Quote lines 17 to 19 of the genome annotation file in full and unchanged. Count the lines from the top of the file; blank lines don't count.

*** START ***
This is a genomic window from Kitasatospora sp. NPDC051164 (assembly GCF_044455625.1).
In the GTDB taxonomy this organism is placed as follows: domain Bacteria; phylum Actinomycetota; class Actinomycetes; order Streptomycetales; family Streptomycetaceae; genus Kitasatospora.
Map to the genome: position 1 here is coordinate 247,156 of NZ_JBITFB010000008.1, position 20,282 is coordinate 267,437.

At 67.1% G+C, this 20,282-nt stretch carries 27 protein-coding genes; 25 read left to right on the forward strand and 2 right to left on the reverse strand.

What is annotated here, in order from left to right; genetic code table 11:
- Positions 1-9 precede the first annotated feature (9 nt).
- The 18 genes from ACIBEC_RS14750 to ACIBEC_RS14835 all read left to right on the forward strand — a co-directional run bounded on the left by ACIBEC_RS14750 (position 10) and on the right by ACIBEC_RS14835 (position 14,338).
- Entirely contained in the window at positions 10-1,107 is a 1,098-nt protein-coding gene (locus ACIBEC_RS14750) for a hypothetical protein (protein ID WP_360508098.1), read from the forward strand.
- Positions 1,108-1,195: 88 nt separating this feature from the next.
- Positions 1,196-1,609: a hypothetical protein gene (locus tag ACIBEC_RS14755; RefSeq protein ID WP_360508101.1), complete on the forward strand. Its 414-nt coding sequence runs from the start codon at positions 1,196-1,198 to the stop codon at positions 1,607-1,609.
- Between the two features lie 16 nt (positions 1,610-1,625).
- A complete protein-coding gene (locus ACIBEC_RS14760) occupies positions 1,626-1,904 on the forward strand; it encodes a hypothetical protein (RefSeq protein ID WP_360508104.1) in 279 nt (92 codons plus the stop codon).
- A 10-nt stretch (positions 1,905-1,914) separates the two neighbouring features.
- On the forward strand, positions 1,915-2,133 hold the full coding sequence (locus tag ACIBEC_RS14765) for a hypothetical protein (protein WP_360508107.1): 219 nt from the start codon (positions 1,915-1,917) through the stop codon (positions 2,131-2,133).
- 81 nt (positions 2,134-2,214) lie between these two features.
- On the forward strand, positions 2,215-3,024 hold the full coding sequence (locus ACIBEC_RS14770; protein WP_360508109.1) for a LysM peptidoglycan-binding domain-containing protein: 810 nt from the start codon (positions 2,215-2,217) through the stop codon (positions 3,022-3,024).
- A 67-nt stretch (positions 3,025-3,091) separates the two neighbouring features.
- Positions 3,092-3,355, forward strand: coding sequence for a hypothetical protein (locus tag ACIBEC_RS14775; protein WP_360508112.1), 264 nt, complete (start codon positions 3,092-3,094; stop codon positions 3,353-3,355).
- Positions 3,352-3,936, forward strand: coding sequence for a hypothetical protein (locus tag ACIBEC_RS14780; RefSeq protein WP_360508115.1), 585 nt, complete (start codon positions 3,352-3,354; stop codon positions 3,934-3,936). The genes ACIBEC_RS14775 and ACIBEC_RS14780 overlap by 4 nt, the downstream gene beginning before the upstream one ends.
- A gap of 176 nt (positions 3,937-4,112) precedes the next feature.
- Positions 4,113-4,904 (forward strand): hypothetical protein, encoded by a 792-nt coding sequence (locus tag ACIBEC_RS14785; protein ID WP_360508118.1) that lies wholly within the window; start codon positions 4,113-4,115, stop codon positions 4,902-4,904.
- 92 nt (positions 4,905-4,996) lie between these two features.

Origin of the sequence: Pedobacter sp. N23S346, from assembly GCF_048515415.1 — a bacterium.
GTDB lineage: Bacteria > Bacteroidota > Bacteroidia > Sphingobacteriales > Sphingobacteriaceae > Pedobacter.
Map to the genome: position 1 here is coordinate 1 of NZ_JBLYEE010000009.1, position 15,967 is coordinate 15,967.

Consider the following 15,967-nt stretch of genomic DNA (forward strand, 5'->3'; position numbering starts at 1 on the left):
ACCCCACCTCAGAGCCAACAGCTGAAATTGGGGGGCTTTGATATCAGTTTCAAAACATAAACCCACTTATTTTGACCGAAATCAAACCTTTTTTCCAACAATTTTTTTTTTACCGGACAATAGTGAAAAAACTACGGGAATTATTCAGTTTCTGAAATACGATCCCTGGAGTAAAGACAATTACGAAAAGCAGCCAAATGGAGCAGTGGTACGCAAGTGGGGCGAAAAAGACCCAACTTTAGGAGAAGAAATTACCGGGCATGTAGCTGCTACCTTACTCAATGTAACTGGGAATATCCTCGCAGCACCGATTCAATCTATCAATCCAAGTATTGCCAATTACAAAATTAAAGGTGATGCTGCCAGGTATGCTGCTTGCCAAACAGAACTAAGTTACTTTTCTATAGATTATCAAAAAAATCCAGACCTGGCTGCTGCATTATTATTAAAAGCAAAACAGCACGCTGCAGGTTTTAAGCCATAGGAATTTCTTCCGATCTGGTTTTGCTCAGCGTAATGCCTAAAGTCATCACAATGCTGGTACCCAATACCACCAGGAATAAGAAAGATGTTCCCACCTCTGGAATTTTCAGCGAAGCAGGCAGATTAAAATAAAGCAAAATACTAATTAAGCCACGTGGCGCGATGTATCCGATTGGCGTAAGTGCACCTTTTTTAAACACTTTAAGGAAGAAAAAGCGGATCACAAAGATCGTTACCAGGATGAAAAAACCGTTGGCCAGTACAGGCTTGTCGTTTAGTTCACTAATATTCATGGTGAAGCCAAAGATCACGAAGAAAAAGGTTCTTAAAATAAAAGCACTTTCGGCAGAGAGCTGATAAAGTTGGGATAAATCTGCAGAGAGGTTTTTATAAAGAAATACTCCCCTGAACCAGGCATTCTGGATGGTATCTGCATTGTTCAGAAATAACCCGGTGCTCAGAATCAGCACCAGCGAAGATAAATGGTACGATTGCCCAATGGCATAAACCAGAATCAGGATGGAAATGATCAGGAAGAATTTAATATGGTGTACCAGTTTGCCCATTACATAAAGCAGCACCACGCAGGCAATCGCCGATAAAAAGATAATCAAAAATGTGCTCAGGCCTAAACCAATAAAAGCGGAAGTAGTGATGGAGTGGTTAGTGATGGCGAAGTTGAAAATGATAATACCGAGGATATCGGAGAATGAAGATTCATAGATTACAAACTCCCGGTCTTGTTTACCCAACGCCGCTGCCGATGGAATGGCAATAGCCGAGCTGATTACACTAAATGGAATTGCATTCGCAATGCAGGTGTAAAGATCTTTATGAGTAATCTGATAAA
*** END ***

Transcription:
- A 67-nt stretch (positions 3,025-3,091) separates the two neighbouring features.
- Positions 3,092-3,355, forward strand: coding sequence for a hypothetical protein (locus tag ACIBEC_RS14775; protein WP_360508112.1), 264 nt, complete (start codon positions 3,092-3,094; stop codon positions 3,353-3,355).
- Positions 3,352-3,936, forward strand: coding sequence for a hypothetical protein (locus tag ACIBEC_RS14780; RefSeq protein WP_360508115.1), 585 nt, complete (start codon positions 3,352-3,354; stop codon positions 3,934-3,936). The genes ACIBEC_RS14775 and ACIBEC_RS14780 overlap by 4 nt, the downstream gene beginning before the upstream one ends.